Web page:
England won the World Cup by hitting more boundaries than New Zealand after the rip-roaring final which was tied both at the end of 100 overs and a Super Over.
It was the finest of margins and cricket showed its cruel side to the Kiwis who were "devastated" according to their skipper Kane Williamson.
Eoin Morgan lifted the World Cup as England won for the first time the coveted trophy at the hallowed Lord's in London. The end of a stellar competition also brought to the fore the performers who rose to the occasion.
Here are the top players who could make the best XI from the showpiece event:
Jason Roy's breathtaking batting at the start of an innings is one of the main reasons why England were such a force at this World Cup. In the three matches -- Afghanistan, Sri Lanka and Australia -- Roy missed in the middle of the group stages, England lost two against the Lankans and Aussies. Once Roy was back against India, there was no looking back for the dashing opener as he overall plundered 443 runs in seven innings with a highest score of 153 and average 63.28.
The Indian vice-captain had a World Cup to remember where he not only finished at the highest run-getter (648 runs in nine innings) but also racked up a record five centuries, the first by any batsman in a single World Cup. India lost to New Zealand in the semifinals where Rohit did not get runs, but personally the Mumbai batsman could not have asked for a better outing.
Kane Williamson (Captain)
He led from the front and but for lesser number of boundaries hit, could not guide New Zealand to their first World Cup triumph. Williamson was the Kiwis' batting mainstay and almost every time shouldered the responsibility of getting runs alone. He marshalled his troops admirably and especially against India in the semifinal and England in the final, displayed his leadership skills brilliantly. In nine innings, he amassed 578 runs becoming the captain with most runs in a single World Cup. Justly, Williamson received the Player of the Tournament prize from batting legend Sachin Tendulkar.
Indian captain and arguably the best batsman in the world. Although, he did not get a hundred to his name, he scored five consecutive half centuries to take his team to the semifinals. Kohli failed in the knockout game against New Zealand and so did his team, but his class was underlined in those five games where he showcased his full repertoire to the world.
Shakib Al Hasan
Shakib failed to take Bangladesh to the semifinals but did whatever he could to fulfill that goal by scoring 606 runs in eight innings and taking 11 wickets. Shakib was brilliant throughout their campaign and played his best cricket to once again stake a claim as one of the best all-rounders in the world.
Ben Stokes will go down in history as one of England's best all-rounders. After all, he managed what even the great Ian Botham failed to achieve in Australia in 1992. Stokes had a great World Cup where he scored 465 runs in 10 innings and scalped seven wickets besides taking the catch of the competition in the first game against South Africa. But none more important than his 84 not out off 98 balls in the final against New Zealand which helped the hosts lift the World Cup.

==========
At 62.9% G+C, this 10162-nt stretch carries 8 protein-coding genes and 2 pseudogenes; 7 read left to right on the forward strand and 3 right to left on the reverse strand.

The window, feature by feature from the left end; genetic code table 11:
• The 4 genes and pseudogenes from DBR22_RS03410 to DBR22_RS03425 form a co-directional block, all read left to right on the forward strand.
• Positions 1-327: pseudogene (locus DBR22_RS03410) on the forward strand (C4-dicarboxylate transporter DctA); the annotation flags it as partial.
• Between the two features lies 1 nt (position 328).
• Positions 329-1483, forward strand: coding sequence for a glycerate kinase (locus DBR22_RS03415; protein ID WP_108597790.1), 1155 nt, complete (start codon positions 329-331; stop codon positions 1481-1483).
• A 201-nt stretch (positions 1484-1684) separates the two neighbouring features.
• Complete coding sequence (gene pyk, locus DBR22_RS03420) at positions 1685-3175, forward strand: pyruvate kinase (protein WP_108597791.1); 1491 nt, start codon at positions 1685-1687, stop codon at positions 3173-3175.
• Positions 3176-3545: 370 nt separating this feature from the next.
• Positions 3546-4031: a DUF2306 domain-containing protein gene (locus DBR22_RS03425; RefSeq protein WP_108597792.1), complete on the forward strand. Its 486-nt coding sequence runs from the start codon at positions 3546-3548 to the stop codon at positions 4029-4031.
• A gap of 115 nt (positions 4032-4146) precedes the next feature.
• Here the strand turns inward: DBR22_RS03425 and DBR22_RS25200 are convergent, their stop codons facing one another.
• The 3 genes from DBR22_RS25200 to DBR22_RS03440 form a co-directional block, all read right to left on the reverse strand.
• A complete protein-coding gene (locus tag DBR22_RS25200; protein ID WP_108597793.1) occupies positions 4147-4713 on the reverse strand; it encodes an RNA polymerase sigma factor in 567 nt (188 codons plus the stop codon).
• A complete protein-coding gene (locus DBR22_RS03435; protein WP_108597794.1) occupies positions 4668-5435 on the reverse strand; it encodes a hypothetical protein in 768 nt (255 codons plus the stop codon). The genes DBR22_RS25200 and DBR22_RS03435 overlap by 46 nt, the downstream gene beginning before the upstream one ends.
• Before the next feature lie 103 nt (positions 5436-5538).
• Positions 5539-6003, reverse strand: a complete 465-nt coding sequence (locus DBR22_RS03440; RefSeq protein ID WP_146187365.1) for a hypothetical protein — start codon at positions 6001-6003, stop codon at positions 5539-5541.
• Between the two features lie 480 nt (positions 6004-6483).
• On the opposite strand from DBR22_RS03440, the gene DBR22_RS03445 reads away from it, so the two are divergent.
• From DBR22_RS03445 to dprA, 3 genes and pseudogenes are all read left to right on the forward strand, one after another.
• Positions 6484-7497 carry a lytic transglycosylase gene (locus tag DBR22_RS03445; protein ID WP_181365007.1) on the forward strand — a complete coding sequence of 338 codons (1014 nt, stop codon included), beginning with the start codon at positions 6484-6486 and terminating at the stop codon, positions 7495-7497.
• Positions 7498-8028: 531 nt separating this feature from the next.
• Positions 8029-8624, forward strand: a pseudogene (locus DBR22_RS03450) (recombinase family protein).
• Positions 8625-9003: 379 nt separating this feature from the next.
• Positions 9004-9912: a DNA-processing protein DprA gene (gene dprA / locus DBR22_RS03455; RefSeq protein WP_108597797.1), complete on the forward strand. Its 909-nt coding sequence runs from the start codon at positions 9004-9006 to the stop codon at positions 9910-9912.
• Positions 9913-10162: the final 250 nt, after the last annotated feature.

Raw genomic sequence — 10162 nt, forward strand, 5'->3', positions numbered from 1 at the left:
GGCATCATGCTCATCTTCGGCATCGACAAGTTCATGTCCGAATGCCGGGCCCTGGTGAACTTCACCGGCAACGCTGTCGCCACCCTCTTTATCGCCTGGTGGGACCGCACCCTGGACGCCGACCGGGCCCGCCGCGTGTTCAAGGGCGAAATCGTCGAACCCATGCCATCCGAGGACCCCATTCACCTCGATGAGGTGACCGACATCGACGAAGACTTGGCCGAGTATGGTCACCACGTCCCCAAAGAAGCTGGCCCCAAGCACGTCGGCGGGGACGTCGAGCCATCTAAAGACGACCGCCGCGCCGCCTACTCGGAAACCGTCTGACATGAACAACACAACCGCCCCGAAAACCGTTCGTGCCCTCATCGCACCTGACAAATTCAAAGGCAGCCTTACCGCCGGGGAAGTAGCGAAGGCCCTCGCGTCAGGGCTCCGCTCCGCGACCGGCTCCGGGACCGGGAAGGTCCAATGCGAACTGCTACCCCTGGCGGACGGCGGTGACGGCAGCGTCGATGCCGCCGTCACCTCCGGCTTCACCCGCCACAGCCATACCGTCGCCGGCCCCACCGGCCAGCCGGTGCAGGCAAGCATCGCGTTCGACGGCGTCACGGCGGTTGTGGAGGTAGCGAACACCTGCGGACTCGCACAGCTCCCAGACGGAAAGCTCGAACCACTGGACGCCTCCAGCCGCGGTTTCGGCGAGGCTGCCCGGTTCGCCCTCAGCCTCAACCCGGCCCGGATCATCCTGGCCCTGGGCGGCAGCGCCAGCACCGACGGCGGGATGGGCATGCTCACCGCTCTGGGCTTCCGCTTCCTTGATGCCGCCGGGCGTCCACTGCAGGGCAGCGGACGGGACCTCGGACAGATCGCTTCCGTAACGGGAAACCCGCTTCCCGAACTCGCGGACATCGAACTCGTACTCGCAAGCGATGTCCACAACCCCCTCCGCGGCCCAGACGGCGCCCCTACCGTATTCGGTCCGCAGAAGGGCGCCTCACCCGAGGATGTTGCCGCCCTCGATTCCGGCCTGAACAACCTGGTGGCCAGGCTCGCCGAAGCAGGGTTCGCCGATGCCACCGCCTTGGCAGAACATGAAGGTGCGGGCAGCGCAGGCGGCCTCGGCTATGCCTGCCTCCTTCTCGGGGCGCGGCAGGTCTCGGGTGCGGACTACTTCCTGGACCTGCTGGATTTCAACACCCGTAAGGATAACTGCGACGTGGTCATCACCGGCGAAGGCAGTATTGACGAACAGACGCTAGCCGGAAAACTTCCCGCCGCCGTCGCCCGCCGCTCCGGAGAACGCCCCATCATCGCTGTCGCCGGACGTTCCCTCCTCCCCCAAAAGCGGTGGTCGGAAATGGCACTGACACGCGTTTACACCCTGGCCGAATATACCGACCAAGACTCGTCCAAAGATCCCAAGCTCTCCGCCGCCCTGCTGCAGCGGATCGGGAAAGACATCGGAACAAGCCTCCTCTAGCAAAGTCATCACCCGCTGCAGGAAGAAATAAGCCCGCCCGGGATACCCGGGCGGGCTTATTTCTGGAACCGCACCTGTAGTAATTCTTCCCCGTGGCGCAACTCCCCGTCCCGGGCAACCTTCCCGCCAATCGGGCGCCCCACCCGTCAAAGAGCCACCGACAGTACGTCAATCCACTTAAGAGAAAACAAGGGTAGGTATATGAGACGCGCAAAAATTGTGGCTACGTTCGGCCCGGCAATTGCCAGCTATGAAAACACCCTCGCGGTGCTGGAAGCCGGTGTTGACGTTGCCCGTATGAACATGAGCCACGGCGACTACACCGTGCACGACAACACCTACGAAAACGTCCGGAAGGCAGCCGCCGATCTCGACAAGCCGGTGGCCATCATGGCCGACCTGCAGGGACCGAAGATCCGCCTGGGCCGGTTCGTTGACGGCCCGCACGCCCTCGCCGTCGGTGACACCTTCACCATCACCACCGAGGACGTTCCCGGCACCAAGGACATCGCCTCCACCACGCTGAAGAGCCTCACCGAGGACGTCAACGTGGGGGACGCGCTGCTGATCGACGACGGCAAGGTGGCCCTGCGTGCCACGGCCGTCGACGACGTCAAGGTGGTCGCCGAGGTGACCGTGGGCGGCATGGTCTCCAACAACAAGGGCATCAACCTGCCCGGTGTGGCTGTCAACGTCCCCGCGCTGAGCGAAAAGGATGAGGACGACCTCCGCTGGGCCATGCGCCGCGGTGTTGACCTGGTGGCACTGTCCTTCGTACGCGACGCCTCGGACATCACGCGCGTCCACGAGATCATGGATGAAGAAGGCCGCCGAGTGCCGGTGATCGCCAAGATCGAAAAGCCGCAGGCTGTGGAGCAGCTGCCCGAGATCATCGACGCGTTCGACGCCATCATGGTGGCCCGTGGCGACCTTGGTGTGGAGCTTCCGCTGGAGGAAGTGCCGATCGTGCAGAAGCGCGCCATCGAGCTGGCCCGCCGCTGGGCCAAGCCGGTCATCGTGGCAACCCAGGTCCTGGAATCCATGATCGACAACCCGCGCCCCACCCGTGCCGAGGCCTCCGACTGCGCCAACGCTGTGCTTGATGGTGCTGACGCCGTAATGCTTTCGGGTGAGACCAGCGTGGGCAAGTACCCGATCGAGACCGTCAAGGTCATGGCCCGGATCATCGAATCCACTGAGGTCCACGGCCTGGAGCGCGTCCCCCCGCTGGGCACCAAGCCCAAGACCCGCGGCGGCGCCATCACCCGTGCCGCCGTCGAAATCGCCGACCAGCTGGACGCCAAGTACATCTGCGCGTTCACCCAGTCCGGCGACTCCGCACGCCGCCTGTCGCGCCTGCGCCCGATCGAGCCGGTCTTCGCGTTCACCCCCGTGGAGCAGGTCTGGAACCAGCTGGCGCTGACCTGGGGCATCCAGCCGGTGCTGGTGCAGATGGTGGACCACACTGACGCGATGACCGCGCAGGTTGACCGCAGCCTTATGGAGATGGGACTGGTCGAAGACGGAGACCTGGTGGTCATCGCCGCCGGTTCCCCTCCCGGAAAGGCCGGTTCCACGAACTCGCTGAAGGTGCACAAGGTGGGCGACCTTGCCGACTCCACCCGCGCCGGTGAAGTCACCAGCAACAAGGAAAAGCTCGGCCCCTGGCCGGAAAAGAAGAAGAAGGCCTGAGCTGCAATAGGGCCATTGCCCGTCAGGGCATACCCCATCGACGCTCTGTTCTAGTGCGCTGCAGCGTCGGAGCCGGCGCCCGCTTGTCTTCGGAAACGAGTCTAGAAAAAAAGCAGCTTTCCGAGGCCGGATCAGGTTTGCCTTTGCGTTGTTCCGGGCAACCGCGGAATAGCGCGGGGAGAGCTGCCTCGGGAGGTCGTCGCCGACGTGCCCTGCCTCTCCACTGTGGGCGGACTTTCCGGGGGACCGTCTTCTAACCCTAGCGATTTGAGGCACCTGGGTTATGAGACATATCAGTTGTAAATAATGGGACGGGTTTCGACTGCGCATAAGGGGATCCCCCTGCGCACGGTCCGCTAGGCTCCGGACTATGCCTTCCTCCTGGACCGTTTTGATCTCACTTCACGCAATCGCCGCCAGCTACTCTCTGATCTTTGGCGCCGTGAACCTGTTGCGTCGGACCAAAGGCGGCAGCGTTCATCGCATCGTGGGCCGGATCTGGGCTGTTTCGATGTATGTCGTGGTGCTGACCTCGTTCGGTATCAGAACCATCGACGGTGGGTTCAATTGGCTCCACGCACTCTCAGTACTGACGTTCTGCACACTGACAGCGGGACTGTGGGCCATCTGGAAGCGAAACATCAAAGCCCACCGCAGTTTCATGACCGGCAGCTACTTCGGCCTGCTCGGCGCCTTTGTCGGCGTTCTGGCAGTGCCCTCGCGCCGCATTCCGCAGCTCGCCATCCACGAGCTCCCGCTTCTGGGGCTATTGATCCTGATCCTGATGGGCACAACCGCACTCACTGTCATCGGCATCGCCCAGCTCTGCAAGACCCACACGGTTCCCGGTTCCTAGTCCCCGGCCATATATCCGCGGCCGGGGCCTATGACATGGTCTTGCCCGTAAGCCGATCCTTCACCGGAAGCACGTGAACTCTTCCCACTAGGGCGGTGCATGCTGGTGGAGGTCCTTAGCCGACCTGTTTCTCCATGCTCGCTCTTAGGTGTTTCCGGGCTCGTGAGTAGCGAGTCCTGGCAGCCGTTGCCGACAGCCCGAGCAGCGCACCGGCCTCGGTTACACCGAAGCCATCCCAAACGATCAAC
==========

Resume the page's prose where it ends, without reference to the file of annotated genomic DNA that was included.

Jos Buttler (wicketkeeper)
He has blown hold and cold in this World Cup but in the final, his swashbuckling 60-ball 59 and the 110-run stand with Stokes helped England win their maiden World Cup trophy. Buttler is one of the best when it comes to hitting the cricket ball, and behind the stumps also he has been decent during the course of the tournament.
Jadeja played just two matches but in those games, he underlined his value in the side and why probably he should have been picked earlier. Jadeja was brilliant in the field with a stunning catch against England, but his fighting 77 against New Zealand where India were down in the dumps and staring at elimination, was the highlight. With the ball, he was very effective, picking up two crucial wickets and keeping the run flow in check.
The highest wicket taker in the tournament with 27 scalps to his name in 10 matches, Starc, like the 2015 edition, came to the party at the biggest stage of all. His toe-crushing yorker to castle Ben Stokes in a group stage game was the ball of the tournament and the Aussie quick did whatever he can to take his team to the semis. In the semis, they were up against England who on the day were far superior.
Just in the England setup and playing his first World Cup, 24-year old Barbados-born Jofra was another reason why England won the World Cup. The gun-quick nabbed 20 wickets in 11 matches and bowled the Super Over in the final against New Zealand, holding his nerve. Although he gave away 15 runs for the Kiwis to match the target, England won on superior boundary count.
Archer yorked, bounced and changed pace with the ball during the entire tournament, bamboozling batsmen and creating all sorts of problem which made him a crucial cog in England's wheel for years to come.
The best bowler in white-ball cricket at the moment, Bumrah delivered in every single match relentlessly and without dropping his intensity. He took 18 wickets in nine innings but more importantly returned with an amazing economy rate of 4.41. There was never an instance where Bumrah was taken to the cleaners as batsmen failed to read him. India were knocked out in the semis by New Zealand but Bumrah stood out with the ball.